And the Bank of England gets this! Look at this publication about Macroeconomic Uncertainty.  How is uncertainty expressed?  Table A: Households uncertain about labour income. Firms uncertain about sales.  These are quantitative uncertainties – not about the future price of credit.  When someone came in to BIS to present this result, and showed how expectations of future nominal income are the indicator of uncertainty, I asked, naively, “SO why don’t you try to give forward guidance on that, hmm?  Why all this forward guidance about interest rates?”*

To tell the story of a period of economic distress like 2008-10 or even 2011-12, you need to talk about risk, about growing uncertainty about future incomes, about “animal spirits” if you like.  Talking about interest rates confuses people – after all, interest rates for the sterling area fell from mid 2011 to end 2012, when uncertainty and economic weakness grew worse.

All of these are in the various theories of money.  I think macro debates need lots of little stories told (like Mark does on this excellently named blog) rather than lots of models written.  Just because things get far trickier at the zero lower bound, is no reason to ignore the stuff that makes the world go round.

 

*his answer was to blather on about how we don’t know what productivity might do so we should just stick with inflation.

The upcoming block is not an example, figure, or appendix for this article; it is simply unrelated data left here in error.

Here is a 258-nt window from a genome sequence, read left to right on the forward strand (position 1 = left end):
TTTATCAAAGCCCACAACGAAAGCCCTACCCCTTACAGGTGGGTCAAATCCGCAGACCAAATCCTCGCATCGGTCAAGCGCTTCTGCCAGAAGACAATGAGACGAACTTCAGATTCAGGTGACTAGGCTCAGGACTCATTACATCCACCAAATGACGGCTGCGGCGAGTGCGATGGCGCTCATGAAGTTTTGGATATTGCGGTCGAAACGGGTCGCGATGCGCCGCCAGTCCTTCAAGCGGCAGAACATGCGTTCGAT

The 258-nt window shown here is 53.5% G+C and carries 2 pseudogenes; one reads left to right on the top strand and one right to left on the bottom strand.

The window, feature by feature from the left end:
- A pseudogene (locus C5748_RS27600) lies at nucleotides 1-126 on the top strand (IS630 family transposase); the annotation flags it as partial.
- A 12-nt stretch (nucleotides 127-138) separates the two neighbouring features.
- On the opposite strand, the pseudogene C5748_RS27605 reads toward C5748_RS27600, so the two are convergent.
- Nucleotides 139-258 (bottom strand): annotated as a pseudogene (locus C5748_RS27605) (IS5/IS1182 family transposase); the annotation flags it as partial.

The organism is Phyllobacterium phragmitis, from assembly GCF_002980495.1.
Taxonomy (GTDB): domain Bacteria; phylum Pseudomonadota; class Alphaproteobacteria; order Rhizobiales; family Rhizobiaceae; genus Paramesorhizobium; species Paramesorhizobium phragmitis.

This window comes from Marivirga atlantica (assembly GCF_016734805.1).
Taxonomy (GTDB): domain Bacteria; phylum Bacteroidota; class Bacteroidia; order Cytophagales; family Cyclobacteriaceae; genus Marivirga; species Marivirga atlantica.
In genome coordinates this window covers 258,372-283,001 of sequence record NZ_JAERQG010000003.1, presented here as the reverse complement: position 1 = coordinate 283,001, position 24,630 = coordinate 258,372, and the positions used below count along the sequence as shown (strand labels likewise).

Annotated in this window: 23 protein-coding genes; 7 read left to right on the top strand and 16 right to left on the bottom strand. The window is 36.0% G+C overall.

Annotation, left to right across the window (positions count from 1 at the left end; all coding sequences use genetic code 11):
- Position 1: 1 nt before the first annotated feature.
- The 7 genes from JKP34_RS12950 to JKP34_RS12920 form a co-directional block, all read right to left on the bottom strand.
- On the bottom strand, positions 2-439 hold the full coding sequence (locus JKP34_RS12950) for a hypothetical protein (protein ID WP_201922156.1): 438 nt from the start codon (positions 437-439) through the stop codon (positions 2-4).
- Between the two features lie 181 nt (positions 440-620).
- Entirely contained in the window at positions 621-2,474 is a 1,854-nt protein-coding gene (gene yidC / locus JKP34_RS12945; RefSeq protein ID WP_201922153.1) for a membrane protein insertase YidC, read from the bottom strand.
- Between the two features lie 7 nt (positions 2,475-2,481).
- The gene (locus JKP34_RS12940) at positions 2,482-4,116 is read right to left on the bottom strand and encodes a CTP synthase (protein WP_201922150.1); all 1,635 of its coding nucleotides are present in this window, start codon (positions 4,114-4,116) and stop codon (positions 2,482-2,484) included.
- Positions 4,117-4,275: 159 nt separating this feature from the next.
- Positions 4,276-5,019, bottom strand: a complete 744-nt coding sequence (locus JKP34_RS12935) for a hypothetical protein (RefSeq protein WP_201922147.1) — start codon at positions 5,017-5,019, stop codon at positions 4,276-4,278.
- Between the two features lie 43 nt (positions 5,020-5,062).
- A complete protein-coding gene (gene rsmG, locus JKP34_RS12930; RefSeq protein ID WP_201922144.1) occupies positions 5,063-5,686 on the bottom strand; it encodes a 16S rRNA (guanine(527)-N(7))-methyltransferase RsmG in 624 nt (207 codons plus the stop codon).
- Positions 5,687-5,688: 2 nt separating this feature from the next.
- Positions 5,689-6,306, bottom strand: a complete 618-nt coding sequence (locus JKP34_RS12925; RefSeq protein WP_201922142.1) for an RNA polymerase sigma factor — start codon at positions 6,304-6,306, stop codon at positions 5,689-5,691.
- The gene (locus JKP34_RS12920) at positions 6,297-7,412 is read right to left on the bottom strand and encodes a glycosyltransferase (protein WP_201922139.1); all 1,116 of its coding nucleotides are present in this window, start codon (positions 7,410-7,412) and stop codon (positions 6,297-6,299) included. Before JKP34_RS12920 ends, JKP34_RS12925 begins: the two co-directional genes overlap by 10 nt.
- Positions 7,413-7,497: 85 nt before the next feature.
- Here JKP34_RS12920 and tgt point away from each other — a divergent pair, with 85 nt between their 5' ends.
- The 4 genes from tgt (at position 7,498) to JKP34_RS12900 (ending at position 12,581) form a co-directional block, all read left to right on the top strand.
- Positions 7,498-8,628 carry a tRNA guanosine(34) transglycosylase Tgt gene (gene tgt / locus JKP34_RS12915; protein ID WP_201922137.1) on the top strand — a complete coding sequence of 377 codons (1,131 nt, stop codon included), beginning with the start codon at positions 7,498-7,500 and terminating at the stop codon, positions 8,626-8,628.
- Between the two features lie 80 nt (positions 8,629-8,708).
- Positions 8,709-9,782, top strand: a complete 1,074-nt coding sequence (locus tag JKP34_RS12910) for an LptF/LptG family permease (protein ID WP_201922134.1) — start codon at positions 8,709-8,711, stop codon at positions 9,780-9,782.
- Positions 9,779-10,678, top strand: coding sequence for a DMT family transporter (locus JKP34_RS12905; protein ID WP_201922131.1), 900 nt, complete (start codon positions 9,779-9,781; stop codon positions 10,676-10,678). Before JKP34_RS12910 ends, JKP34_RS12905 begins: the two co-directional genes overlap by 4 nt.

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2 thoughts on “The maddening removal of money

  1. Hello Giles, welcome back!

    I agree that firms sometimes face liquidity problems, although that’s often a symptom of another problem: nobody’s buying what they sell. And you can tell stories about firms getting into trouble because nobody buys their stuff (demand shock recessions) without mentioning money. I don’t see how monetary policy directly helps firms experiencing a liquidity crisis.

    I’m not sure money matters to households much either (that sounds silly – I mean I’m not sure money per se is the problem). If I am uncertain about my future income, that story can be told in a moneyless economy (like all those economic models where everybody earns “output” i.e. real units, goods). Of course I’d like more money, but it’s not about money per se – if you increased my income by paying me in food or equities, that’d be okay with me (up to a point). I don’t have a problem with a lack of access to the unit of exchange, holding my real income constant. I don’t need some assets I hold converting into money. I have an insufficient real income problem. Monetary policy – the central bank printing more money – won’t help me directly, but it may indirectly if it somehow increases my real income.

    1. Hi Luis, good to hear from you

      I think you can often find firms in difficulties where they are solvent but illiquid. It is that final bill that undoes them. Obviously, the two become endogenous. People cancel orders in a panic when they are worried they don’t have cash on hand, and it can all spiral. I appreciate people look at their long term real circumstances, but you also hear of people putting things off because money is tight …

      More later